By EditorDavid from Slashdot's Logan's-Run department
dcblogs shared an interesting article from IEEE-USA's "Insight" newsletter:
Millennials, which date from the 1980s to mid-2000s, are the largest generation. But what will happen to this generation's tech workers as they settle into middle age? Will the median age of tech firms rise as the Millennial generation grows older...? The median age range at Google, Facebook, SpaceX, LinkedIn, Amazon, Salesforce, Apple and Adobe, is 29 to 31, according to a study last year by PayScale, which analyzes self-reported data... Karen Panetta, the dean of graduate engineering education at Tufts University and the vice president of communications and public relations at the IEEE-USA, believes the outcome for tech will be Logan's Run-like, where age sets a career limit... Tech firms want people with the current skills sets and those "without those skills will be pressured to leave or see minimal career progression," said Panetta...
The idea that the tech industry may have an age bias is not scaring the new college grads away. "They see retirement so far off, so they are more interested in how to move up or onto new startup ventures or even business school," said Panetta. "The reality sets in when they have families and companies downsize and it's not so easy to just pick up and go on to another company," she said. None of this may be a foregone conclusion. Millennials may see the experience of today's older workers as a cautionary tale, and usher in cultural changes...
David Kurtz, a labor relations partner at Constangy, Brooks, Smith & Prophete, suggests tech firms should be sharing age-related date about their workforce, adding "The more of a focus you place on an issue the more attention it gets and the more likely that change can happen. It's great to get the new hot shot who just graduated from college, but it's also important to have somebody with 40 years of experience who has seen all of the changes in the industry and can offer a different perspective."Read Replies (0)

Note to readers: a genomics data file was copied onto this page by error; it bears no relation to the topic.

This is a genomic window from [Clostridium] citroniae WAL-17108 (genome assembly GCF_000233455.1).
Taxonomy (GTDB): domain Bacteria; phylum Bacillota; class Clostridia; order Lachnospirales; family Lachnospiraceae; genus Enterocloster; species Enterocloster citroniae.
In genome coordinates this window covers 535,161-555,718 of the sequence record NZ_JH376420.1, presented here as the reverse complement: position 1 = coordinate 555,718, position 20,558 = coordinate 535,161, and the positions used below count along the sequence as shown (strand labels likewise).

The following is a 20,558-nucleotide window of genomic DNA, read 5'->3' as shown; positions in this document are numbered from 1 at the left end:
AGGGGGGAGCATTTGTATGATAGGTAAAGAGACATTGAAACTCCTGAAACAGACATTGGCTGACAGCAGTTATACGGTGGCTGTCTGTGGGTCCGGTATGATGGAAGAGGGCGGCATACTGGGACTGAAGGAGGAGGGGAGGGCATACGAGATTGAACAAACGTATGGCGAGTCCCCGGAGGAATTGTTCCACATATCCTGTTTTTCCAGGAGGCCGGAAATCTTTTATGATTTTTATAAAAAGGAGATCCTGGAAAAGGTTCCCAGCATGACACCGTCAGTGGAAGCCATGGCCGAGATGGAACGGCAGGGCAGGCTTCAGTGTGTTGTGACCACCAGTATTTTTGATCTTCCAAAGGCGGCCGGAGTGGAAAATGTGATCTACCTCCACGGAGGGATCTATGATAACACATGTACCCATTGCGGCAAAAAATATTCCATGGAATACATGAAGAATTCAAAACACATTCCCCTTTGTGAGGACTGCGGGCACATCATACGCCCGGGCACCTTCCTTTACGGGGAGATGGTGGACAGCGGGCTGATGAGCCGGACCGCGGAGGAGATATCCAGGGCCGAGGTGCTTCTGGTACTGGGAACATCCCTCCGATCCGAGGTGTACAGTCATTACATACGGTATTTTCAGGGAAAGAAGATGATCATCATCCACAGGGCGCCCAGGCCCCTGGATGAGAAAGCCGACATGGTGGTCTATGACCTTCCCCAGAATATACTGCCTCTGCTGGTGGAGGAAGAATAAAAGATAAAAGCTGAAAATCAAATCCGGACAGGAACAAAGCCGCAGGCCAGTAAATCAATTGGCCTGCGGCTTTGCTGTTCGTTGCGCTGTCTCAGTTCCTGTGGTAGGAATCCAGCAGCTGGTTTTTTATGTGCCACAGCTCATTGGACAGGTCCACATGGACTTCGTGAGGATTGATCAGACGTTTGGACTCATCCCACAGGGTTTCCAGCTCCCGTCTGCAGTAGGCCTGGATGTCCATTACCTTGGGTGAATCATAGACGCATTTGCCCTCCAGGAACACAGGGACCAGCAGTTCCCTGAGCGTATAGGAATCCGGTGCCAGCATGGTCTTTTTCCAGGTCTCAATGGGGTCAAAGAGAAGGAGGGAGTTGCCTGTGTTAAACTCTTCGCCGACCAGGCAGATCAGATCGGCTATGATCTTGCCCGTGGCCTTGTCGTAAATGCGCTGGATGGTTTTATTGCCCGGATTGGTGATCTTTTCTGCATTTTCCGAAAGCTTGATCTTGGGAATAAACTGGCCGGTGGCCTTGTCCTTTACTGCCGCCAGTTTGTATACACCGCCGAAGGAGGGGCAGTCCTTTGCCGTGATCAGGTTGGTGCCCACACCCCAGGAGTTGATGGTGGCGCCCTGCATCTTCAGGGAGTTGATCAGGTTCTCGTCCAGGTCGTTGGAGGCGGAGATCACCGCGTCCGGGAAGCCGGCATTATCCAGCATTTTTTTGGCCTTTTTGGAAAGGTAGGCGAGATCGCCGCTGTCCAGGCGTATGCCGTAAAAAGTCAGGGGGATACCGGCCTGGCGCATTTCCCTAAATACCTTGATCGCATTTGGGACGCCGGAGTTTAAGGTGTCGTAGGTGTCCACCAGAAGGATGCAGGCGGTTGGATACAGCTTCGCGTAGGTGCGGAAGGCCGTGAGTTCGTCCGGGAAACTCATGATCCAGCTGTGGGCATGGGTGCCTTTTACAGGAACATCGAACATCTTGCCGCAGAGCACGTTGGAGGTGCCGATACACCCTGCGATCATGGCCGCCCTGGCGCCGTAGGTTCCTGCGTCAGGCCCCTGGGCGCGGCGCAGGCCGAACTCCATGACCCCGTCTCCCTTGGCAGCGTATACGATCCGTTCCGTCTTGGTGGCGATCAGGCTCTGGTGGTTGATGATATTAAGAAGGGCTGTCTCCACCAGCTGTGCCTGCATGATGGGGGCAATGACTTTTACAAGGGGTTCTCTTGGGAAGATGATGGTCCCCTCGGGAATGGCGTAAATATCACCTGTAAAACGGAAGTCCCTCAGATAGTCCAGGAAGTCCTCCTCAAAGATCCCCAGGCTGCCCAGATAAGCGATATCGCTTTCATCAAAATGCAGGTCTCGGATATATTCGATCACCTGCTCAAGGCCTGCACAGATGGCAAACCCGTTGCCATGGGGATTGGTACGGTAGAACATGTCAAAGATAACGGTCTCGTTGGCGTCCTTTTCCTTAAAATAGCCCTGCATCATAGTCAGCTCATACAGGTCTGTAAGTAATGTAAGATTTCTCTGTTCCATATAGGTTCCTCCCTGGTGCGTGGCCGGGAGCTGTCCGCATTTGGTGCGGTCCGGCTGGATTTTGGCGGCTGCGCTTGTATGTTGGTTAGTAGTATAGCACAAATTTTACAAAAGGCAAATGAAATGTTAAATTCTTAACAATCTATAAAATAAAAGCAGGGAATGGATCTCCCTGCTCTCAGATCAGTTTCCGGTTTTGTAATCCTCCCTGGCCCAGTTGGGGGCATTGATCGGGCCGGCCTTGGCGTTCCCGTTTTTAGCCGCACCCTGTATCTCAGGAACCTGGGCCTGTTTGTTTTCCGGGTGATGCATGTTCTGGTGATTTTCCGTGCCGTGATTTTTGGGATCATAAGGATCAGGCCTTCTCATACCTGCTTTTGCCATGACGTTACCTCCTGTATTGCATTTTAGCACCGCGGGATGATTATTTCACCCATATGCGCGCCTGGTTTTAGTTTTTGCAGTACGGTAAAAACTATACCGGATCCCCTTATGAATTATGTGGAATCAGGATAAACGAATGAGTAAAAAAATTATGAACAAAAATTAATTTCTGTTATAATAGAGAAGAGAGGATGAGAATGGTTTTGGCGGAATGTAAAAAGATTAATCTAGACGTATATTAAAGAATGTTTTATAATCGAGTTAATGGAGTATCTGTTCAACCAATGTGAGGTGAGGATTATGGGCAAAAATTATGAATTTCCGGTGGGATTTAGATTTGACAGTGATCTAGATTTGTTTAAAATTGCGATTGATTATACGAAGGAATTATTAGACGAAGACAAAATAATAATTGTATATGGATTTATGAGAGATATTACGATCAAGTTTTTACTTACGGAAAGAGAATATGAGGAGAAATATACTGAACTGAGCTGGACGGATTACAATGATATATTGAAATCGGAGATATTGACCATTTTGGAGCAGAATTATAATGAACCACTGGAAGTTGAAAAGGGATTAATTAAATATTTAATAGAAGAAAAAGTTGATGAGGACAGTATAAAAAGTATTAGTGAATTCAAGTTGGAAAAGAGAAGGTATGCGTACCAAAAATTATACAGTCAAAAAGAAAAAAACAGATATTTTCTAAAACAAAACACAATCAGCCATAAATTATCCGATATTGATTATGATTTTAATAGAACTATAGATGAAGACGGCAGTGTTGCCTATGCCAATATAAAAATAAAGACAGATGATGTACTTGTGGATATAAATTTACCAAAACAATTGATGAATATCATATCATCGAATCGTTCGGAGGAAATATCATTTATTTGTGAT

By EditorDavid from Slashdot's fighting-for-the-future department
"I can't remember the last time I cared about Mozilla," writes Matt Asay at TechRepublic. "I also can't remember a time when we needed it more."
An anonymous reader quotes TechRepublic:
Mozilla's Firefox is almost a rounding error in desktop market share, and nonexistent in mobile browser market share. It offers a few other services, like Pocket, but largely gets ignored... This is a mistake. Our world is increasingly mediated by the internet, and that internet has just a few gatekeepers, collecting tolls as we browse. As Python guru Matt Harrison put it, "Vendors control the default browser which 99.9% of people use." Those vendors are happy to sell us access to information. Nothing about it is free. You are most definitely the product.
On mobile, where the majority of the world's content is now consumed, Google and Facebook own eight of the top 10 apps, with apps devouring 87% of our time spent on smartphones and tablets, according to new comScore data. For that remaining 13% of time spent on the mobile web, Google and Apple offer the two dominant browsers... the majority of our time online is now mediated by just a few megacorporations, and for the most part their top incentive is to borrow our privacy just long enough to target an ad at us. Then there's Mozilla, an organization whose mantra is "Internet for people, not profit." That feels like a necessary voice to add to today's internet oligopoly, but it's not one we're hearing... We clearly need an organization standing up for web freedom, as expecting Google to do that is like asking the fox to guard the henhouse. Google does many great things, but its clear incentive is to sell ads. We are Google's product, as the saying goes.
The article applauds the Mozilla-sponsored Rust programming language as promising, "but not to save the web from the all-consuming embrace of Facebook and Google, especially as they wall off the experience in apps...